Major Medical In Network:

Deductible:  The deductible is the amount an individual must pay for health care expenses before insurance (or a self-insured company) covers the costs. Often, insurance plans are based on yearly deductible amounts.

Coinsurance: refers to money that an individual is required to pay for services, after a deductible has been paid.  By definition it is the split between the Insurance Company and the Insured.  Coinsurance is always specified by a percentage. For example, the employee pays 20 percent toward the charges for a service and the insurance company pays 80 percent.

Out-of-Pocket Maximum:  The dollar amount of claims filed for eligible expenses at which point you’ve paid 100 percent of your out-of-pocket and the insurance begins to pay at 100 percent. Stop-loss is reached when an insured individual has paid the deductible and reached the out-of-pocket maximum amount of co-insurance.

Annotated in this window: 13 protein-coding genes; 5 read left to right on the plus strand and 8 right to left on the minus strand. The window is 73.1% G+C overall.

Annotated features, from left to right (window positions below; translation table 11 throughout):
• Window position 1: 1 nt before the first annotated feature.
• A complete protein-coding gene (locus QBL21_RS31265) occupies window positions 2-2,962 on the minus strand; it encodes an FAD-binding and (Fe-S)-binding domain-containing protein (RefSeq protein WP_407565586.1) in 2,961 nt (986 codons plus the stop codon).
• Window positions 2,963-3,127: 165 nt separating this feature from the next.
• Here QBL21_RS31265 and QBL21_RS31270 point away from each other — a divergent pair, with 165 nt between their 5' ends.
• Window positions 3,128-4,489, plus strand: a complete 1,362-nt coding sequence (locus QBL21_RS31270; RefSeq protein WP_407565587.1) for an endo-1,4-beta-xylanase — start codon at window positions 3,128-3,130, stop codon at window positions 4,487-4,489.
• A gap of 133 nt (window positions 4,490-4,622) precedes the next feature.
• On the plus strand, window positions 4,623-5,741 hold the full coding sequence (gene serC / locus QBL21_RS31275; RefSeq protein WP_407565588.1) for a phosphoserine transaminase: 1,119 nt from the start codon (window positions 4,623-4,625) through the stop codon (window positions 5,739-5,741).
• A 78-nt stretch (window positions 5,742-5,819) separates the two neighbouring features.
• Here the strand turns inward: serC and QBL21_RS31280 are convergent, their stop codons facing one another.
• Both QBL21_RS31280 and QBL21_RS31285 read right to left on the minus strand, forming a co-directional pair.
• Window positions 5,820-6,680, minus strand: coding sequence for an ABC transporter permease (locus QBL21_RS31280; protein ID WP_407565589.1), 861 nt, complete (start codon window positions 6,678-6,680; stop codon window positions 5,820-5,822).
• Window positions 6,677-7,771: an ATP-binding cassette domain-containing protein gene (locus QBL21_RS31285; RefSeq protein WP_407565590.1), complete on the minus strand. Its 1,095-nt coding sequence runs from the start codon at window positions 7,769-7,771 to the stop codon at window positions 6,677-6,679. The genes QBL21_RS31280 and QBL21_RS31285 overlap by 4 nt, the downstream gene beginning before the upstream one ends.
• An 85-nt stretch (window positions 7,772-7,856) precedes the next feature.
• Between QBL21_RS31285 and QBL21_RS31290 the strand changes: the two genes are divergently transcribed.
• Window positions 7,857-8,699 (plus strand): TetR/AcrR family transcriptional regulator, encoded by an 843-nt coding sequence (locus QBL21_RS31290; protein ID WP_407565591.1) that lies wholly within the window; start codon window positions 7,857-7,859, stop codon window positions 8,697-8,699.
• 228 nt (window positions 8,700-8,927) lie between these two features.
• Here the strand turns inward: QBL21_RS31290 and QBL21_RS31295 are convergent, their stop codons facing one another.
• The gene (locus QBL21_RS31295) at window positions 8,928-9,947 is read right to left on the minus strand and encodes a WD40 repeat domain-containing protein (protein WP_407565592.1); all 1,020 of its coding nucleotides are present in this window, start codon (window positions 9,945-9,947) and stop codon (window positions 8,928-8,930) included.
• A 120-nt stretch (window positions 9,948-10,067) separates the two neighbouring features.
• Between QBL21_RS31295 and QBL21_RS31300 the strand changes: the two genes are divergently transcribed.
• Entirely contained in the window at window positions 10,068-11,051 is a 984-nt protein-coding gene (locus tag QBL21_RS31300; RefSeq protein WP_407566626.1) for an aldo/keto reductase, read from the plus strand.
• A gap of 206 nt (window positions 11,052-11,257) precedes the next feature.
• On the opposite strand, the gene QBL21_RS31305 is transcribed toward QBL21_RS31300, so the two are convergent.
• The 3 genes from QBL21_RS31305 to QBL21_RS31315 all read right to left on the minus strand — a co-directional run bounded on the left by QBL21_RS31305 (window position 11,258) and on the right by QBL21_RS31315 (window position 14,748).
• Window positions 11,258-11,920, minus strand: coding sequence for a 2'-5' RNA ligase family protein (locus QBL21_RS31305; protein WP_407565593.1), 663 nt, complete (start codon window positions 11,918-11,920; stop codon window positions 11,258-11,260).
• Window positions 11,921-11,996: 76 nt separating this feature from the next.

Copayment: is a predetermined (flat) fee that an individual pays for health care services, in addition to what the insurance covers. For example, some plans require a $30 copayment for each office visit, regardless of the type or level of services provided during the visit.

DXL:  Stands for – Diagnostic X-ray and Lab, when you see this, it will give you the amount of the copayment associated with these services.

Lab Fees:  The copayment associated with lab fees.

 

Hospital Benefits In Network:

Hospital In-Patient:  Copay associated with hospitalizations where you are admitted for overnight stays.